Judge blocks portions of South Carolina immigration law
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President Obama’s decision last year to send 1,200 National Guard troops to the U.S.-Mexico border may have been smart politics, but a growing number of skeptics say the deployment is an expensive and inefficient mission that has made little difference in homeland security.Naturally it would be tough to do a cost benefit analysis on this because some of the benefits of the patrols can't be measured, that certainly makes sense. None the less, that price tag is a bit scary. I still prefer some border patrol, and increased attempts to dissuade folks from coming here, but alas the courts have almost universally struck down all efforts to remove the social net that lures people here. But, there is no accounting for the bravery of the folks who work there, as is made clear in this video:
Critics of the deployment include budget hawks, who say it is a waste of money, and residents here along the border, who say they are tired of seeing armed troops in their back yard.
Most of the criticism of the deployment focuses on its costs and benefits. The 1,200 National Guard troops have helped Border Patrol agents apprehend 25,514 illegal immigrants at a cost of $160 million — or $6,271 for each person caught.
“As a mayor, I am not going to say we don’t want more security. But as a taxpayer? I would say something different,” said John David Franz, mayor of Hidalgo, in Texas’s Rio Grande Valley.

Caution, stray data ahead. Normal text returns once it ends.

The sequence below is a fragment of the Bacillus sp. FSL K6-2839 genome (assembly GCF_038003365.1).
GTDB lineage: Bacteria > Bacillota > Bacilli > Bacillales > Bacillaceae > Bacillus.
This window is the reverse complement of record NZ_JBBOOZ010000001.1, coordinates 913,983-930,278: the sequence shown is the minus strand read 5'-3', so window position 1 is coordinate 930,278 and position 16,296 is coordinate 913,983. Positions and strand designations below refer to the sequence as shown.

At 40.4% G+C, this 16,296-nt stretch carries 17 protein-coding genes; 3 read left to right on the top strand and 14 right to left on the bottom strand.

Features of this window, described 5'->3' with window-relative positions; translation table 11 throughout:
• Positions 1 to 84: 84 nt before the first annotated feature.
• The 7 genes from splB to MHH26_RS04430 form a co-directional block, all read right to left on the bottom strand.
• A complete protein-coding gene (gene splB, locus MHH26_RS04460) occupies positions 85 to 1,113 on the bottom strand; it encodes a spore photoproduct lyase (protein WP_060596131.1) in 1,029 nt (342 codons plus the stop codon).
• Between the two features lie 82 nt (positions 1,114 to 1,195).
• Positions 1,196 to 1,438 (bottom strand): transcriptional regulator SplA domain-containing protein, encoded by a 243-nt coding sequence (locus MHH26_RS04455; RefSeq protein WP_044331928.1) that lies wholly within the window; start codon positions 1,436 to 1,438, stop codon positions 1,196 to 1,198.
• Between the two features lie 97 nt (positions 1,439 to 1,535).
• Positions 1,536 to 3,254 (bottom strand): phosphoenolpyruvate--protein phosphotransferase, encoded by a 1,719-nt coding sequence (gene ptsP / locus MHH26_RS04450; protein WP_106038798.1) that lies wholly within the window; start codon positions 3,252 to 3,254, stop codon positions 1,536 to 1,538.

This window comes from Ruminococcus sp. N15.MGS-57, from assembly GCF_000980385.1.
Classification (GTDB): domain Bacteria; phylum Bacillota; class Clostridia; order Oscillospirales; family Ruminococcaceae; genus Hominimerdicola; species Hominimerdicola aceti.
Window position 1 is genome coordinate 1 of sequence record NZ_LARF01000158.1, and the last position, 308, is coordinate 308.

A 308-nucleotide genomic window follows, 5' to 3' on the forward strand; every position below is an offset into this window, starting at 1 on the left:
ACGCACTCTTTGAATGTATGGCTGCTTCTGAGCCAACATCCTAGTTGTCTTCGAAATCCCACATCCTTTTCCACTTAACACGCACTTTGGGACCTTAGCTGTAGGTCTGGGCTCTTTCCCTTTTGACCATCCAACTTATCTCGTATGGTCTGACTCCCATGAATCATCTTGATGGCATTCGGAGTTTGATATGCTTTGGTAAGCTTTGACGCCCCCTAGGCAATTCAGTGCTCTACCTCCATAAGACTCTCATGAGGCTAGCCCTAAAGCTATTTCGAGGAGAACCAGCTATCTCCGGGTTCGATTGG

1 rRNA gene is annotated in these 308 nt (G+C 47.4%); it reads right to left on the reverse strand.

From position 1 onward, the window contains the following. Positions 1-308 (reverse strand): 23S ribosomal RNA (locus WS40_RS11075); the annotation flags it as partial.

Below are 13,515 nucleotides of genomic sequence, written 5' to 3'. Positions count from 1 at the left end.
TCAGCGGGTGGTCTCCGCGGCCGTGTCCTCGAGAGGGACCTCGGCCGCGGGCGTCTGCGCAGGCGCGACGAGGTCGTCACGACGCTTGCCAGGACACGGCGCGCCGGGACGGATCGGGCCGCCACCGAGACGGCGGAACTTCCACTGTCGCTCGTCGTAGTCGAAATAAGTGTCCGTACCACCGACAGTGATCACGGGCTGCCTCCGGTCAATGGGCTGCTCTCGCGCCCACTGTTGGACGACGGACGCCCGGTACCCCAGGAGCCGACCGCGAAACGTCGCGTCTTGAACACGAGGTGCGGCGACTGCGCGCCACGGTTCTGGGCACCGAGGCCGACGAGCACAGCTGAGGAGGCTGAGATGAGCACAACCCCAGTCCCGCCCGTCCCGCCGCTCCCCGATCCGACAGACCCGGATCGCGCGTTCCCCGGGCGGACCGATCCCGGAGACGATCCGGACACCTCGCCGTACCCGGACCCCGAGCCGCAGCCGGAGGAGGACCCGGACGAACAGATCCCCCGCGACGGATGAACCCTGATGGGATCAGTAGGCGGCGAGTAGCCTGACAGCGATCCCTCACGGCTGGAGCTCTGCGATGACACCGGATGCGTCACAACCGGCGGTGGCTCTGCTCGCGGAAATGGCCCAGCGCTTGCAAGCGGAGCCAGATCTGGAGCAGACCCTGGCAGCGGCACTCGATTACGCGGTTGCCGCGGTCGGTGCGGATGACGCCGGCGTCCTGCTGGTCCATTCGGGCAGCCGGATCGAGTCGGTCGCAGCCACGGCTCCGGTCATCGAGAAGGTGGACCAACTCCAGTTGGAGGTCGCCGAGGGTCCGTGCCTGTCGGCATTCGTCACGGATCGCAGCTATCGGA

Proponents of the mission stress that the guardsmen serve as a deterrent to drug smugglers and illegal immigrants — a role that is impossible to measure in dollars.
Granting financial preference to illegal aliens also discriminates against otherwise qualified citizen students from outside the state. Furthermore, states that offer in-state tuition to illegal aliens act as a magnet for more illegal aliens to come to the state. Arguments to the contrary are unpersuasive, and not supported by the facts.The core issue, though, is the Constitution and the rule of law. And while the United States welcomes immigrants, it is also a country of laws, and there are limits imposed on those who seek citizenship. States cannot cast aside those laws where they see fit, as von Spakovsky and Stimson explain:
Americans take pride in their heritage and this country’s generous policies regarding legal immigration. Yet, as citizens of a sovereign nation, Americans retain the right to decide who can and cannot enter this country—and what terms immigrants and visitors must accept as a condition of residing in the United States. As mandated by the U.S. Constitution, Congress sets America’s immigration policy. State officials have considerable influence in Congress over the crafting of immigration laws, and they may take steps to help enforce federal law. However, state officials cannot act contrary to a congressional statute.The Supreme Court has held that "The states have no power, by taxation or otherwise, to retard, impede, burden, or in any manner control, the operations of the constitutional laws enacted by Congress to carry into execution the powers vested in the general government." Unfortunately, in offering illegal aliens in-state tuition in violation of federal law, that is exactly what these states are doing. Now it is up to the President and the Attorney General to enforce that law and take action against these 12 states.